So I was interested to be invited to try Laurenti, a Champagne that has been popular in France for 90 years but which is new to the UK: the main selling point seems to be that it is low in sulphites and therefore less likely to give you a headache the morning after.
As you know, here at the Institute we like to take a rigorously scientific approach, but I couldn’t think of a way of really putting this to the test. Do you drink a load of Laurenti one night and then an equal amount of a rival brand the next, and see how you feel? Do you get a pair of identical twins to match each other glass for glass across a table and see who feels worst in the morning? In the office of the PR company the girls mulled on this and decided that drinking just the one bottle wouldn’t be enough to give them a hangover anyway. And as one bottle is all I had, I had to give up on the idea of empirical testing.
Sulphites are used in wine to kill bacteria and combat oxidation. I guess we think of the use of them as a regrettable modern industrial technique for mass production, but in fact the yeast that creates the alcohol in wine naturally produces sulphur dioxide during fermentation, so even a wine without any added sulphites will still contain some. Wines that are made virtually sulphite-free tend to come with instructions to store them at low temperatures at all times and consume them very quickly, so you can see why most wine-makers use sulphites. My sister and brother-in-law went to a tasting of sulphite-free wines and pronounced that some of them tasted very peculiar indeed. I wonder if this is just because of the difficulty in stopping them going off at the drop of a hat, rather than any suggestion that we are used to the taste of sulphites? For I get the impression that under normal circumstances we wouldn’t taste sulphites anyway.* In my brief foray into home wine-making (which lasted until the first batch was ready to drink, and I realised how repulsive it all was), I dutifully added sulphury-smelling Campden Tablets (sodium metabisulphate), but could never detect any whiff of them in the finished wine.
The use of sulphur in wine probably goes back to ancient times and was mentioned in a German legal document in 1487; by the 18th century it was being used on an industrial scale. But thanks to advances in wine-making technology, modern wines actually contain less than in the past. Moreover, red wine, which most people probably feel is more likely to give them a hangover, tends to contain less sulphite than white, because the tannins from the grape skins are a natural preservative (and red wines are often more alcoholic, which is also preservative) so less sulphur is needed. The legal EU limits are 160 parts per million for red wine and 210 for white, but any wine containing more than 10 parts per million must feature the warning on the label. Sweet wine actually contains the most (EU limit of 400 ppm), because some of the added sulphur binds with the sugar and loses its protective effect. Presumably for the same reason, dried fruit contains even more—the EU limit is 1,000 ppm—and it is also used in fruit juices made from concentrates.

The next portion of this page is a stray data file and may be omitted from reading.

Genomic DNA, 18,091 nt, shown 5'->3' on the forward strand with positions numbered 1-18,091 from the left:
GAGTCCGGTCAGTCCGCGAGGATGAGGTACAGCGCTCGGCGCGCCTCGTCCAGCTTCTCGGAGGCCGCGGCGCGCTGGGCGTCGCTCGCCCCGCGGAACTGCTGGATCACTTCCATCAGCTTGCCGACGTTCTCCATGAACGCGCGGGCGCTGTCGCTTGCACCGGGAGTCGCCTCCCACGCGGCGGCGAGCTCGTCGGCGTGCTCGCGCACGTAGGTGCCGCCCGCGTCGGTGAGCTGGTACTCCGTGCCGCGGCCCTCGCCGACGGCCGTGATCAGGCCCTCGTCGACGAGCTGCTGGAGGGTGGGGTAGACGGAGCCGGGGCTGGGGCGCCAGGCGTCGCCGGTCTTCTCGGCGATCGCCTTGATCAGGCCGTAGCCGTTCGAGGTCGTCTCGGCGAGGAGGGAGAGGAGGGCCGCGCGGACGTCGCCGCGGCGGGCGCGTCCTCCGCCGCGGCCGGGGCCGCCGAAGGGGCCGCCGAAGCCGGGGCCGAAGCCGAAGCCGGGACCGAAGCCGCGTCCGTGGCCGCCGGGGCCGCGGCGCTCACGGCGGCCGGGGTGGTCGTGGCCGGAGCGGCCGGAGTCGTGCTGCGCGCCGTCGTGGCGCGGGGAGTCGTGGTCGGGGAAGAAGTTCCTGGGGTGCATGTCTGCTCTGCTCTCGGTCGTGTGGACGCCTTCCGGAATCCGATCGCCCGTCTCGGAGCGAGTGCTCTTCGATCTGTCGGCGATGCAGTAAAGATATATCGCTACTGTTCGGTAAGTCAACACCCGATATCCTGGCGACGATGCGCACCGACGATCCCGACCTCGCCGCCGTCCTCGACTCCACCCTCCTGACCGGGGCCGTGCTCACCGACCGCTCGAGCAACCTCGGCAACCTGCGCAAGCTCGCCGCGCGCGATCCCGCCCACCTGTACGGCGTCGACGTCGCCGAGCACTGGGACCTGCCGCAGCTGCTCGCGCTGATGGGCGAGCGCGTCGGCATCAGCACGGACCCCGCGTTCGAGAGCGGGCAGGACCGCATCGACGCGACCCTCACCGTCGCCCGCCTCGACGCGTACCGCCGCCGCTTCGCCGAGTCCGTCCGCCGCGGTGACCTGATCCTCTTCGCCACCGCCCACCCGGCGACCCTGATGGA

Some people are allergic to sulphites (the US FDA estimates 1% of people are sulphite-sensitive) and it can be dangerous for asthmatics, but for the rest of us there is not, as far as I am aware, any proof yet that sulphites give you a hangover—although the World Health Organisation does have a recommended consumption limit of 0.7 mg per kilo of body weight. (If a wine actually contained the upper allowance for white wine, the average man would apparently exceed this after drinking just a third of a bottle.) I gather that sulphites are known to destroy vitamin B1, which is needed to metabolise alcohol, so perhaps this is where the hangover idea comes from. If you find that red wine gives you a hangover it may be the naturally occurring tannins or histamines that are doing for you.
If you nevertheless want to avoid sulphites, you could try drinking only very old wines—the sulphur breaks down naturally over time—or switch to spirits, of course.
Or you could drink Laurenti. Founded by Joseph Laurenti in 1923, the house uses only Pinot Noir and Chardonnay grapes grown on its own estates in the South Champagne district. In addition to low sulphites (just 7 ppm free SO2), the Grande Cuvée that I was tasting is relatively low in sugar, featuring a modest dosage (the sugar added to the wine before the secondary fermentation in the bottle that creates the bubbles). It is a pale gold colour and has a lively mousse that gives it a full but velvety texture on the tongue. The nose is sweet and fruity, but with dark, warm notes in there too; quite complex and balanced. On the palate it is clean and very appley, with a sweet finish on the tongue. Rather than woody depth, it seems to be all about a fresh, juicy hit. I can see that it would be ideal for parties—a good “session” Champagne, if you will. I suspect this is how they are pitching it, hence perhaps the emphasis on low sulphur and the suggestion that this will lessen hangovers…
The Laurenti range is available from Wine Direction. The Grande Cuvée is £34.99 a 70cl bottle, the Grande Cuvée Rosé £36.99 and the Grand Cuvée Tradition (aged for 12 years as opposed to the Grande Cuvée’s three years) £39.99
* Although this organic wine website claims that normal people can taste it at 11 ppm.
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